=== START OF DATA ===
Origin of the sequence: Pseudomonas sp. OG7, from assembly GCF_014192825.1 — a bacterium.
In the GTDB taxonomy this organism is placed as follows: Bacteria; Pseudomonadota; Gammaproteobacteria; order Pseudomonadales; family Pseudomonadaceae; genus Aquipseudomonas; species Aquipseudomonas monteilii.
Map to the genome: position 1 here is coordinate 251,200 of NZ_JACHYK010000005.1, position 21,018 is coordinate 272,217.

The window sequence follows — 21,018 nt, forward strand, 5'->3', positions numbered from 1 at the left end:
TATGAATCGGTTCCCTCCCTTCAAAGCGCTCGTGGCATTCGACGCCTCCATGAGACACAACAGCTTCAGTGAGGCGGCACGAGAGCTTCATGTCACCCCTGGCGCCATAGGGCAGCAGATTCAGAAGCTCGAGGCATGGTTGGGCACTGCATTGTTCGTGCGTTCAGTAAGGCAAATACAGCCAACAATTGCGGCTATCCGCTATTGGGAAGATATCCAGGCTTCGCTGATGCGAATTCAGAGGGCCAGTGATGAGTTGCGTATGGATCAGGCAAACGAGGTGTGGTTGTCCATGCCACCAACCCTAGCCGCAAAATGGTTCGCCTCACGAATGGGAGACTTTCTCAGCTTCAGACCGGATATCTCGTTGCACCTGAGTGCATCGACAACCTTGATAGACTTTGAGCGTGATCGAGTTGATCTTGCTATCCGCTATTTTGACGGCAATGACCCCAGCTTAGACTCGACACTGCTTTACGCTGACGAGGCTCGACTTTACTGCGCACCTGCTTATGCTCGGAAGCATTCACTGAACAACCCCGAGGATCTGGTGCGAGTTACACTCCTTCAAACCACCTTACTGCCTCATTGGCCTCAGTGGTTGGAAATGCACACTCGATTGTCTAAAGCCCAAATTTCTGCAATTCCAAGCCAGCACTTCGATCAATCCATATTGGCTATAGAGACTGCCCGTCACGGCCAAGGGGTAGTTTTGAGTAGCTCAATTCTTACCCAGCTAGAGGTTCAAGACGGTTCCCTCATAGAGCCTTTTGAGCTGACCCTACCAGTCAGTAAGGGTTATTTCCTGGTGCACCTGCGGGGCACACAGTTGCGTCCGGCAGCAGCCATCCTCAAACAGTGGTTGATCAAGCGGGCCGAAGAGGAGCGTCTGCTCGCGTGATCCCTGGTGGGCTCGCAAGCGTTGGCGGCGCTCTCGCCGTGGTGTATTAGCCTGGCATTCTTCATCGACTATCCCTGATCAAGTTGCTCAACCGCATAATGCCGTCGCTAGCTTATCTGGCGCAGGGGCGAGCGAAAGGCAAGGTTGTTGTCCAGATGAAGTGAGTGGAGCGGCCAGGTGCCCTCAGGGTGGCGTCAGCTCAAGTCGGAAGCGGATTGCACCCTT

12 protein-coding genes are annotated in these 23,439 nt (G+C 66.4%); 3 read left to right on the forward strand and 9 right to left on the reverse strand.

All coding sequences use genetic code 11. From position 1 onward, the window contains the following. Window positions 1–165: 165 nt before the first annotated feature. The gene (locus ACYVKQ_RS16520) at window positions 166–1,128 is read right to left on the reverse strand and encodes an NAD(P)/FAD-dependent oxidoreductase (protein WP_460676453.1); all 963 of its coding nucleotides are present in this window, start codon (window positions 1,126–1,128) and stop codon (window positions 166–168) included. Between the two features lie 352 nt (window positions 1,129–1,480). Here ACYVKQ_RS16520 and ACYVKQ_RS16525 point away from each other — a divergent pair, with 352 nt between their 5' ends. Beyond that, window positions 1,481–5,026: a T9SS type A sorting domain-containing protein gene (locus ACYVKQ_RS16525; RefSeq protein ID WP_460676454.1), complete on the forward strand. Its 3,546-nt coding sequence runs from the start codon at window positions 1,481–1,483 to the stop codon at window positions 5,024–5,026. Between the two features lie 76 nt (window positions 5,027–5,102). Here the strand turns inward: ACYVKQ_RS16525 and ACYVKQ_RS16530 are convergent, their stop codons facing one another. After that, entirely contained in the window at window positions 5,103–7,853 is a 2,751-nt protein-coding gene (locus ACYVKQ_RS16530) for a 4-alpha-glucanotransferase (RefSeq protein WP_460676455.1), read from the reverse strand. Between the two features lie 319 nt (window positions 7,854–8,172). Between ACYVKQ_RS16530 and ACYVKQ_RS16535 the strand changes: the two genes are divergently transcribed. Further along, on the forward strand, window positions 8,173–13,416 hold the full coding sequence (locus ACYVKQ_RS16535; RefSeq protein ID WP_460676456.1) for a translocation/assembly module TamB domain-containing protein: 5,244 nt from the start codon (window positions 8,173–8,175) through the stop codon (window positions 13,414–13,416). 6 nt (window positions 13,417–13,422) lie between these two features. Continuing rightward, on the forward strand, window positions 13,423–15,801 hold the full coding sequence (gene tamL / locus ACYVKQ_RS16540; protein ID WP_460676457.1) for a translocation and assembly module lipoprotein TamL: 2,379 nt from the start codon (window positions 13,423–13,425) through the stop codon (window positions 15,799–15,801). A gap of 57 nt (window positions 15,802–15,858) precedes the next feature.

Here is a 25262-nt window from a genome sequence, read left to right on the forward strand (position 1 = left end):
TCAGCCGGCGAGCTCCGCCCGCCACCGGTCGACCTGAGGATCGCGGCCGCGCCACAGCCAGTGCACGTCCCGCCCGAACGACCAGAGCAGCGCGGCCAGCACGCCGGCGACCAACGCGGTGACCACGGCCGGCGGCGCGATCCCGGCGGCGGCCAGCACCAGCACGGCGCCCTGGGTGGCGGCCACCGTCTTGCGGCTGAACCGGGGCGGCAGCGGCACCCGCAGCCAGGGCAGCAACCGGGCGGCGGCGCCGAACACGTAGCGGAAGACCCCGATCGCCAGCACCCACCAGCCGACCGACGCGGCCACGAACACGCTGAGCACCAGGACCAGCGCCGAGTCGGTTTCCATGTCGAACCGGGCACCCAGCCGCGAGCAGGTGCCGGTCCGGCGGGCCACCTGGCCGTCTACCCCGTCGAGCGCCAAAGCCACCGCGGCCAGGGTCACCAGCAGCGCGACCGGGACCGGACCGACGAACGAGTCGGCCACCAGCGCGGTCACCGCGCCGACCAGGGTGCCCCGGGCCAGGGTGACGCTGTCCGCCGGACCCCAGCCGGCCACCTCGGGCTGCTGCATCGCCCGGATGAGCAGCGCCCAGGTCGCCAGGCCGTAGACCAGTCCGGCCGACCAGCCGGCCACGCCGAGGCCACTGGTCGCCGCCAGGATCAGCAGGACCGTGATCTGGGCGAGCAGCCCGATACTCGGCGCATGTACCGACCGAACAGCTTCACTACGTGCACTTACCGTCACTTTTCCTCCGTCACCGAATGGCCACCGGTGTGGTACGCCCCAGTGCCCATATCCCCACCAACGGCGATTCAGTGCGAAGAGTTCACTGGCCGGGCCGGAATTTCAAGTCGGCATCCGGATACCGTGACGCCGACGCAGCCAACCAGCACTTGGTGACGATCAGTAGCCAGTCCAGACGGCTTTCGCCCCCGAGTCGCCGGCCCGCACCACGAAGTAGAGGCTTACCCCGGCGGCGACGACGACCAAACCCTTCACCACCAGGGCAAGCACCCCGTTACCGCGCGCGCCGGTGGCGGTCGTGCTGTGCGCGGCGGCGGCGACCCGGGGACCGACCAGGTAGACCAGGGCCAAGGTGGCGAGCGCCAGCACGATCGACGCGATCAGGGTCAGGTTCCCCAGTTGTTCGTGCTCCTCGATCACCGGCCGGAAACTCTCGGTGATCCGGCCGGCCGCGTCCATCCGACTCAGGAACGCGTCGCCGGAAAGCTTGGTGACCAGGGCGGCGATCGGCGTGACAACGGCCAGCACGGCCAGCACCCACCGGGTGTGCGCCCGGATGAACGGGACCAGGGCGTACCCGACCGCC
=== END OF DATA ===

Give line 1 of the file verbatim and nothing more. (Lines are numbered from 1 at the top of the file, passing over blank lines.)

Origin of the sequence: Pseudomonas sp. OG7, from assembly GCF_014192825.1 — a bacterium.